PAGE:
Percolate meaning

pûr'kə-lāt'
To drain or seep through a porous material or filter.
verb
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To become lively or active.
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To spread slowly or gradually.
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A liquid that has been percolated.
noun
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To pass (a liquid) gradually through small spaces or a porous substance; filter.
verb
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To percolate is to gradually spread or filter through.

An example of percolate is when water gradually spreads and filters through soil.

An example of percolate is when an idea gradually spreads and becomes more well known.

When you make coffee in a special coffee maker called a percolator, this is an example of percolate.

verb
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To cause (liquid, for example) to pass through a porous substance or small holes; filter.
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To pass or ooze through.

Water percolated the sand.

verb
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To make (coffee) in a percolator.
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To drain or ooze through (a porous substance); permeate.
verb
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To brew (coffee) in a percolator.
verb
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To become active or lively; start bubbling up, as coffee in a percolator.
verb
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A liquid produced by percolating.
noun
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To pass a liquid through a porous substance; to filter.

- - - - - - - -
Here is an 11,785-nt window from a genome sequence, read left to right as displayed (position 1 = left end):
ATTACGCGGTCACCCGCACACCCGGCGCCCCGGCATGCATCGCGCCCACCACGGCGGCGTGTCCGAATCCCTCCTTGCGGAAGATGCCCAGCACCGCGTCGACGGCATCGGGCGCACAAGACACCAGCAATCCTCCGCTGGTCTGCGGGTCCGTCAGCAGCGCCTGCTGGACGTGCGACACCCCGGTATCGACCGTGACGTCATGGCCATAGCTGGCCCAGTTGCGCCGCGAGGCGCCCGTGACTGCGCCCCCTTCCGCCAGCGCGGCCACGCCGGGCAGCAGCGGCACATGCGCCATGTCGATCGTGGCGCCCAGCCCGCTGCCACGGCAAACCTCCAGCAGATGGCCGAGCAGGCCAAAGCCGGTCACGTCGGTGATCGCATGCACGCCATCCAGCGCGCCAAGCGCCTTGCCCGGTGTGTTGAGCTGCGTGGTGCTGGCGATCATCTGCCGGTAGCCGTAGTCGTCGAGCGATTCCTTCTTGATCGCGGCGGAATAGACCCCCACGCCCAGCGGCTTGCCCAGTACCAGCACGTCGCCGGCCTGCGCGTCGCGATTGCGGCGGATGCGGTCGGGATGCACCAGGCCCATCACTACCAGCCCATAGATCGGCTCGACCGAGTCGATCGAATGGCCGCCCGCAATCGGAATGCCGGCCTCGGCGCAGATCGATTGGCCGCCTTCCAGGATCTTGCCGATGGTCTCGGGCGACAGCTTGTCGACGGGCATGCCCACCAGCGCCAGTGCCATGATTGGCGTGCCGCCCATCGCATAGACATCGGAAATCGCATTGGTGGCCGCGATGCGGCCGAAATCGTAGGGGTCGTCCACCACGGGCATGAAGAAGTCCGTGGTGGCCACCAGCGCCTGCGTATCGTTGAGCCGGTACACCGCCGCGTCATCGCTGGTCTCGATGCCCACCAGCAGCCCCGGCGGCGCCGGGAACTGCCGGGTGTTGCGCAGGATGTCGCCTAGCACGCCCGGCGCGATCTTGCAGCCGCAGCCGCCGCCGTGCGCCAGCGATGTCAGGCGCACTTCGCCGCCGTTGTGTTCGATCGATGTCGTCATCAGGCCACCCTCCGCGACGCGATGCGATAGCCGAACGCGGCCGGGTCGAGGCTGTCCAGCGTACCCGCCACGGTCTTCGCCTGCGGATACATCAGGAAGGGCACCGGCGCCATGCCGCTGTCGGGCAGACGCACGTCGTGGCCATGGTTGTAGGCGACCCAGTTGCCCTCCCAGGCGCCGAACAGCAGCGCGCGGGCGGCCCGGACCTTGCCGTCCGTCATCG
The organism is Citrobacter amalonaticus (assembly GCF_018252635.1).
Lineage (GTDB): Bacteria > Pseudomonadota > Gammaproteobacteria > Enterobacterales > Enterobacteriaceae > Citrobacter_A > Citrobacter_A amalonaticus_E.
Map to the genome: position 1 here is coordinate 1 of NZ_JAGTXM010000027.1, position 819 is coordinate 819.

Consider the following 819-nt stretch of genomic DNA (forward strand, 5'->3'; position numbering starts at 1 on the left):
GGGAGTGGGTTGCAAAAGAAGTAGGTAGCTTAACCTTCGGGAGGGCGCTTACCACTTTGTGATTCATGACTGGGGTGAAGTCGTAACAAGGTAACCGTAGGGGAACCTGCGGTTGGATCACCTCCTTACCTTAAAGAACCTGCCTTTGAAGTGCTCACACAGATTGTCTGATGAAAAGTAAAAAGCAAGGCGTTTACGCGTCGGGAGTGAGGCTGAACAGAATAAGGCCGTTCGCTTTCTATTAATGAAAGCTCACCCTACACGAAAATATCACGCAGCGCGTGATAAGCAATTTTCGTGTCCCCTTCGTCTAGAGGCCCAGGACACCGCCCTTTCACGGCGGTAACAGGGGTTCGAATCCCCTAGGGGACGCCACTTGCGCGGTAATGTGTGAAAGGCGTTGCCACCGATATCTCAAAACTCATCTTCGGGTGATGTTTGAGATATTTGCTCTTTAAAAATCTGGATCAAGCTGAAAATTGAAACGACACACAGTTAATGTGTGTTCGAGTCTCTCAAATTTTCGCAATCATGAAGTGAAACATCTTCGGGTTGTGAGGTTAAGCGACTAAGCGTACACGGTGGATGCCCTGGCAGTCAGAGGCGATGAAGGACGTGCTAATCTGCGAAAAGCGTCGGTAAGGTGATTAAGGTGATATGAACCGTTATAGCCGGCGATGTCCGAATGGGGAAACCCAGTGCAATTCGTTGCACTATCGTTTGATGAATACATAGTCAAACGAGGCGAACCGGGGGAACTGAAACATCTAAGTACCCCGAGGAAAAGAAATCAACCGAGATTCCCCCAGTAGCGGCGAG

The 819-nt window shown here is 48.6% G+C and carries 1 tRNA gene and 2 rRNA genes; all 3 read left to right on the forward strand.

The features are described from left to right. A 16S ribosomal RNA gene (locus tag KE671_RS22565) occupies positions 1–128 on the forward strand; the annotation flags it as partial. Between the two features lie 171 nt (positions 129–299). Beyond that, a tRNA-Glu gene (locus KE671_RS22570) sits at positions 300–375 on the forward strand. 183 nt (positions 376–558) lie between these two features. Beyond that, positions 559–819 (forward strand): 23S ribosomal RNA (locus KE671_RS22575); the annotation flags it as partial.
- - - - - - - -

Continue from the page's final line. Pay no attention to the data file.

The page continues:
verb
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(intransitive) To drain or seep through a porous substance.

Water percolates through sand.

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To make (coffee) in a percolator.

I'll percolate some coffee.

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(intransitive, figuratively) To spread slowly or gradually; to slowly become noticed or realised.

Reports on the pitiful state of many prisons have finally percolated through to the Home Office, which has promised to look into the situation.

Through media reports it percolated to the surface that the police investigation was profoundly flawed.

verb
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(rare) A liquid that has been percolated.
noun
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Origin of percolate

  • Latin percōlāre percōlāt- per- per- cōlāre to filter (from cōlum sieve)
    From American Heritage Dictionary of the English Language, 5th Edition
  • From Latin percōlō (“I filter"), itself, from per (“through") + colō (“I strain") (from cōlum (“a strainer"), of unknown origin).
    From Wiktionary